Brazil hunting for rugby players before Rio 2016
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SAO PAULO (AP) - Brazil is sending a message to everyone who plays rugby out there: You want to participate in the Rio Olympics? Come talk to us!
Hoping to put on a good show when rugby sevens debuts in the 2016 Games, the Brazilian federation has announced that it will go hunting for players abroad, looking for anyone with at least some experience in the game and a Brazilian link that would allow them to represent the country.
The federation this weekend is launching a worldwide campaign - entitled "Brazilian Rugby Players Wanted'' - to spread the word, hoping to find at least a handful of players who can help turn the national team into a more competitive squad by the time the Olympics arrive.
Brazil has very little tradition in the sport and has never achieved significant results in top international competitions, but both the men's and women's national teams automatically qualify for the 2016 Games as hosts.
Rugby officials sent a letter to international federations, international clubs and rugby publications to try to attract players who may not be able to play at the top level in their countries but who could be useful to the Brazilian team.
"If you fulfill the criteria (to become a Brazilian citizen) and believe you have the athleticism, skill, passion and drive to represent Brazil, then we want to hear from you,'' says the letter being distributed to those involved with rugby across the globe.
"Be part of the dream,'' it adds.
The local federation said it already knows of a few players who are in position to seek citizenship to join the Brazilian team, but it wants to reach others who may not be aware of the opportunity.
"We want to make sure that everybody knows that we are seeking these players,'' said Sami Arap, the president of the Brazilian rugby federation. "And I have no doubt that soon we will start receiving emails of players and of agents offering players wanting to come to Brazil. I'm sure that the allure of playing in the Olympics will help us attract a lot of players.''
In a telephone interview with The Associated Press, Arap said that he hopes to bring about six players for the men's squad and another six for the women's.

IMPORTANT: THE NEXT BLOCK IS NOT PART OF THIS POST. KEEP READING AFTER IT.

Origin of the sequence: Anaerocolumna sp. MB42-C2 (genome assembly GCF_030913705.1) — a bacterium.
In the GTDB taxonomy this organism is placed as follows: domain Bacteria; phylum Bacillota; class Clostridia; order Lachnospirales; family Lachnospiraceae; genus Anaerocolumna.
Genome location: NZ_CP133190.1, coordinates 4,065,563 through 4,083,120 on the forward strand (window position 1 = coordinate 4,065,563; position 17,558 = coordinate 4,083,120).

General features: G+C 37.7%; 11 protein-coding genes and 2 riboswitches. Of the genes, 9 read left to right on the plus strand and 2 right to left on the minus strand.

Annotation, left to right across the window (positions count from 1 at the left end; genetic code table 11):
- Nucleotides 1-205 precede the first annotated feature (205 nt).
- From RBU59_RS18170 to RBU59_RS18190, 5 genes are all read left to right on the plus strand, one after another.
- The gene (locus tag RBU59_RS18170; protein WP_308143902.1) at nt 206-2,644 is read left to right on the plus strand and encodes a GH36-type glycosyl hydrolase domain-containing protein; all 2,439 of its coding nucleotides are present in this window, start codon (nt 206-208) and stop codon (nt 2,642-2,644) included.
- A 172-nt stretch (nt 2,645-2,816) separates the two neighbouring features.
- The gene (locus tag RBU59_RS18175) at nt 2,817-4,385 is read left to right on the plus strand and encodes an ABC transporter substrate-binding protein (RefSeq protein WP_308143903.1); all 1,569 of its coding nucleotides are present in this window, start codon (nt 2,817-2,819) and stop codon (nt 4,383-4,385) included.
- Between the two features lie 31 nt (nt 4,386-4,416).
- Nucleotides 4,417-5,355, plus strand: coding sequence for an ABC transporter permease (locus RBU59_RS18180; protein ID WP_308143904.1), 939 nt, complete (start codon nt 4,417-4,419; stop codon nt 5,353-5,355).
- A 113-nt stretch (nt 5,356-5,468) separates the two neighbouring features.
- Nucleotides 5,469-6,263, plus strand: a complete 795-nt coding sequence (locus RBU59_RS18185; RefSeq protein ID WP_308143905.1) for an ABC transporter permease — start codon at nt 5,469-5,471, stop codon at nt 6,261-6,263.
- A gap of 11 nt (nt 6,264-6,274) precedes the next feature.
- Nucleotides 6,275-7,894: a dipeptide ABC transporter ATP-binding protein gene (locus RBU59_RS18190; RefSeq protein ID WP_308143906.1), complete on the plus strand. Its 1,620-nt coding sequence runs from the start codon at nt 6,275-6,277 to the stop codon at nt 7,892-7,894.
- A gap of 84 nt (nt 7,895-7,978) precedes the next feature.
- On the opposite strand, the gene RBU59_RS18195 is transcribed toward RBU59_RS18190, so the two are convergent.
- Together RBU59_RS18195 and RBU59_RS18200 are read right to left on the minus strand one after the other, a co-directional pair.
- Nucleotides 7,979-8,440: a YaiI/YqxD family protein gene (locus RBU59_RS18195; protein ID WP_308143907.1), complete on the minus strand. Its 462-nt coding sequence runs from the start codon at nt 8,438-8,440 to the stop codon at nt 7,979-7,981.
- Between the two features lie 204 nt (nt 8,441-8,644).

"The more the better,'' he said. "We will get a huge boost in performance by adding these players. Even if I get only two players with international experience, the improvement will be substantial.''
Rugby sevens - a fast-moving derivative of the more traditional 15-a-side rugby - will be making its Olympic debut in Rio.
"We have a long-term goal to develop the sport,'' Arap said. "We are working hard to make sure that one day rugby becomes a popular sport in Brazil, second only to football. But because the Olympics in Rio are only three years away, we have to rush things a bit, and that's why it's so important to start bringing these players.''
Currently there is no professional rugby league in Brazil. The country has only about 10,000 registered players, and the sport is played mostly in clubs and universities. Brazil's women's team has had more success and is usually among the top 12 nations in the world, while the men's is near the top 30.
Arap said he expects the women's national team - which has been dominant in rugby sevens in South America - to contend for a medal in 2016, while the men's team will likely be playing mainly to gain experience.
The Brazilian federation already has already started a partnership with traditional New Zealand club Crusaders, which has sent in coaches for Brazil's national teams. The Crusaders and the Canterbury Rugby Football Union in New Zealand are already running the Brazilian federation's High Performance Program.
In addition to finding rugby players abroad, Arap said the federation is also trying to look for athletes who have the ability to switch sports.
"We are trying to identify athletes who maybe may not be thriving in their sports but who could possibly be representing Brazil by playing rugby in 2016,'' he said.
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